Every day, counterfeit electrical products are finding their way into our homes, businesses, and public institutions. These fraudulent products pose a serious financial and legal liability to the electrical industry, and they have become a grave safety crisis for our communities – a crisis that requires immediate action.
More than one million counterfeit electrical products, including extension cords, power strips, batteries, and hair dryers, have been recalled in recent years. Perhaps even more shocking, recent statistics from the Gallup Consulting and the U.S. Chamber of Commerce estimate that 64 percent of counterfeit electrical products in the United States are purchased from legitimate shops and retailers.
Counterfeit electrical products can be difficult to spot. They can be knock-off versions of brand name products or items that bear an unauthorized certification marking, and may have been made without key components or compliance to relevant safety standards in order to save money. While these shortcuts may offer cost savings, they pose great danger and aren’t worth risking someone’s safety.
To help raise awareness the Electrical Safety Foundation International is offering the following safety to help people everywhere protect against dangerous and defective counterfeit electrical products:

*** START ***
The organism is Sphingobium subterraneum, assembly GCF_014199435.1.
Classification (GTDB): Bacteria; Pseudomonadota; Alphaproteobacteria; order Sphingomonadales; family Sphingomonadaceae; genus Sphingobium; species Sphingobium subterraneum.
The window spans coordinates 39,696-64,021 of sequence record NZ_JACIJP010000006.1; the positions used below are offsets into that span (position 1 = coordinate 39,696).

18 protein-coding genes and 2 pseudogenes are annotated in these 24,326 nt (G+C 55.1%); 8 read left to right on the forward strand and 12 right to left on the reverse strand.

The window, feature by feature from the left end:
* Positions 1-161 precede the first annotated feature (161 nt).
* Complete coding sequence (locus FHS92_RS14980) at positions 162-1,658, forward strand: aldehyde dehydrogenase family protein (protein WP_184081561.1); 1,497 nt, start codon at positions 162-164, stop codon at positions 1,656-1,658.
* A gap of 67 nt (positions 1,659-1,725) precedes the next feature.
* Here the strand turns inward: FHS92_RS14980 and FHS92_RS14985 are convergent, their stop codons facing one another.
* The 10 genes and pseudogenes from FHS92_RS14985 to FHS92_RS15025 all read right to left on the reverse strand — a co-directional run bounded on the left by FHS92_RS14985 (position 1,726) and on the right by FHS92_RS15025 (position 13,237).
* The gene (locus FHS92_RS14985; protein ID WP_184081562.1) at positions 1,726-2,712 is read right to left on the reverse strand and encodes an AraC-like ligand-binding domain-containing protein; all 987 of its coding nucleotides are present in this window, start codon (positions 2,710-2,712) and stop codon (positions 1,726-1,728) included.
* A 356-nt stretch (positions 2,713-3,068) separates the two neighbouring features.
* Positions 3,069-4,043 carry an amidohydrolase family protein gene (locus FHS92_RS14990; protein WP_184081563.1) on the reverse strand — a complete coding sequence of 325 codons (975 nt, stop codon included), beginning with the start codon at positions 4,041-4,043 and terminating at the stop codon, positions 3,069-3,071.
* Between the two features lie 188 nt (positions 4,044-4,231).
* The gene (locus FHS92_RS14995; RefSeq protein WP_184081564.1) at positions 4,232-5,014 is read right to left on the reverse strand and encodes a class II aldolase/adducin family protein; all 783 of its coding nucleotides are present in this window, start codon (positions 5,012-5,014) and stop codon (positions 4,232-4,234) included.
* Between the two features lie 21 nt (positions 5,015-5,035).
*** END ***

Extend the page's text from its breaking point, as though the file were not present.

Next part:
- Look for the CSA, UL or ETL-SEMKO certification marks. If you have concerns about the marks, contact the certifier.
- Beware of bargains that seem too good to be true. Products may be cheap because they are counterfeit or defective.
- Use established vendors who purchase their goods from legitimate distributors and genuine manufacturers. Fly-by-night vendors may not be willing to grant refunds for electrical products that do not perform as they should.
- Check the warning label. It should be free of grammatical errors and should not conflict with information found elsewhere on the package.
- Look for the name and contact information of the manufacturer. If this information is missing, consider purchasing electrical products elsewhere.
- Avoid no-name products that lack brand affiliation.
- Be proactive. Organizations such as the Consumer Product Safety Commission (CPSC) and Underwriters Laboratories (UL) provide information about product recalls on their websites.
By working together to promote education and awareness, we can help to prevent the devastating injuries, fatalities, and fires that are being caused by counterfeit electrical products.
Source: Electrical Safety Foundation International @http://www.electrical-safety.org/